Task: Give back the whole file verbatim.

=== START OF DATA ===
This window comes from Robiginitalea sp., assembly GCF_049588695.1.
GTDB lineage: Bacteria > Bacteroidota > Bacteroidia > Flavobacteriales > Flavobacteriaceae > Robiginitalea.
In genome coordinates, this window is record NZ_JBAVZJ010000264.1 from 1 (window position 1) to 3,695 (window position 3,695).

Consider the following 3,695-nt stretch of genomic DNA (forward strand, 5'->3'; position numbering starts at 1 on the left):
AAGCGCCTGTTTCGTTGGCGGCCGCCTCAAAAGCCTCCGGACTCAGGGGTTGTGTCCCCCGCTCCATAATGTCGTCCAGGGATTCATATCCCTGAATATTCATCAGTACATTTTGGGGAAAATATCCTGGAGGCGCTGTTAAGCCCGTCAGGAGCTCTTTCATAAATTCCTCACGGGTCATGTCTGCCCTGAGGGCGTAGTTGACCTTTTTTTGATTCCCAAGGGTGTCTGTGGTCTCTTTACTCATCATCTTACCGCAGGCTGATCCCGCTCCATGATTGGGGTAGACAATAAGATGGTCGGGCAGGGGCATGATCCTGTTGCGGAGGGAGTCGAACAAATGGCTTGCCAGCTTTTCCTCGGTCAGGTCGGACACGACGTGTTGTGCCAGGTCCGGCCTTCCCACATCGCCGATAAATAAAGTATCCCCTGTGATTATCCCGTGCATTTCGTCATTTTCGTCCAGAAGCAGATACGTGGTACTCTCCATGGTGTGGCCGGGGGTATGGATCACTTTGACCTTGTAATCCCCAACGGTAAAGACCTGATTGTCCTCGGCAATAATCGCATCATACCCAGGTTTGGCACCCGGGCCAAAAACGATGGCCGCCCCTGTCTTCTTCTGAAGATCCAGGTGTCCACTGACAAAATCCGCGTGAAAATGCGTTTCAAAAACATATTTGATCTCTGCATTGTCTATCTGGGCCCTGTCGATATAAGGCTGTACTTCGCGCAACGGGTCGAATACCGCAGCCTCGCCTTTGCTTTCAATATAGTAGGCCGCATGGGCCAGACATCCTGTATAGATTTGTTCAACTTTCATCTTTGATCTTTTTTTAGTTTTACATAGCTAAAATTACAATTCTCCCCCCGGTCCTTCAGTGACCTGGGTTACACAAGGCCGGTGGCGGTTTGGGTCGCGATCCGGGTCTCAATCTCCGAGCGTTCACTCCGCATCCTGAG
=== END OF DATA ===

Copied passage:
This window comes from Robiginitalea sp., assembly GCF_049588695.1.
GTDB lineage: Bacteria > Bacteroidota > Bacteroidia > Flavobacteriales > Flavobacteriaceae > Robiginitalea.
In genome coordinates, this window is record NZ_JBAVZJ010000264.1 from 1 (window position 1) to 3,695 (window position 3,695).

Consider the following 3,695-nt stretch of genomic DNA (forward strand, 5'->3'; position numbering starts at 1 on the left):
AAGCGCCTGTTTCGTTGGCGGCCGCCTCAAAAGCCTCCGGACTCAGGGGTTGTGTCCCCCGCTCCATAATGTCGTCCAGGGATTCATATCCCTGAATATTCATCAGTACATTTTGGGGAAAATATCCTGGAGGCGCTGTTAAGCCCGTCAGGAGCTCTTTCATAAATTCCTCACGGGTCATGTCTGCCCTGAGGGCGTAGTTGACCTTTTTTTGATTCCCAAGGGTGTCTGTGGTCTCTTTACTCATCATCTTACCGCAGGCTGATCCCGCTCCATGATTGGGGTAGACAATAAGATGGTCGGGCAGGGGCATGATCCTGTTGCGGAGGGAGTCGAACAAATGGCTTGCCAGCTTTTCCTCGGTCAGGTCGGACACGACGTGTTGTGCCAGGTCCGGCCTTCCCACATCGCCGATAAATAAAGTATCCCCTGTGATTATCCCGTGCATTTCGTCATTTTCGTCCAGAAGCAGATACGTGGTACTCTCCATGGTGTGGCCGGGGGTATGGATCACTTTGACCTTGTAATCCCCAACGGTAAAGACCTGATTGTCCTCGGCAATAATCGCATCATACCCAGGTTTGGCACCCGGGCCAAAAACGATGGCCGCCCCTGTCTTCTTCTGAAGATCCAGGTGTCCACTGACAAAATCCGCGTGAAAATGCGTTTCAAAAACATATTTGATCTCTGCATTGTCTATCTGGGCCCTGTCGATATAAGGCTGTACTTCGCGCAACGGGTCGAATACCGCAGCCTCGCCTTTGCTTTCAATATAGTAGGCCGCATGGGCCAGACATCCTGTATAGATTTGTTCAACTTTCATCTTTGATCTTTTTTTAGTTTTACATAGCTAAAATTACAATTCTCCCCCCGGTCCTTCAGTGACCTGGGTTACACAAGGCCGGTGGCGGTTTGGGTCGCGATCCGGGTCTCAATCTCCGAGCGTTCACTCCGCATCCTGAG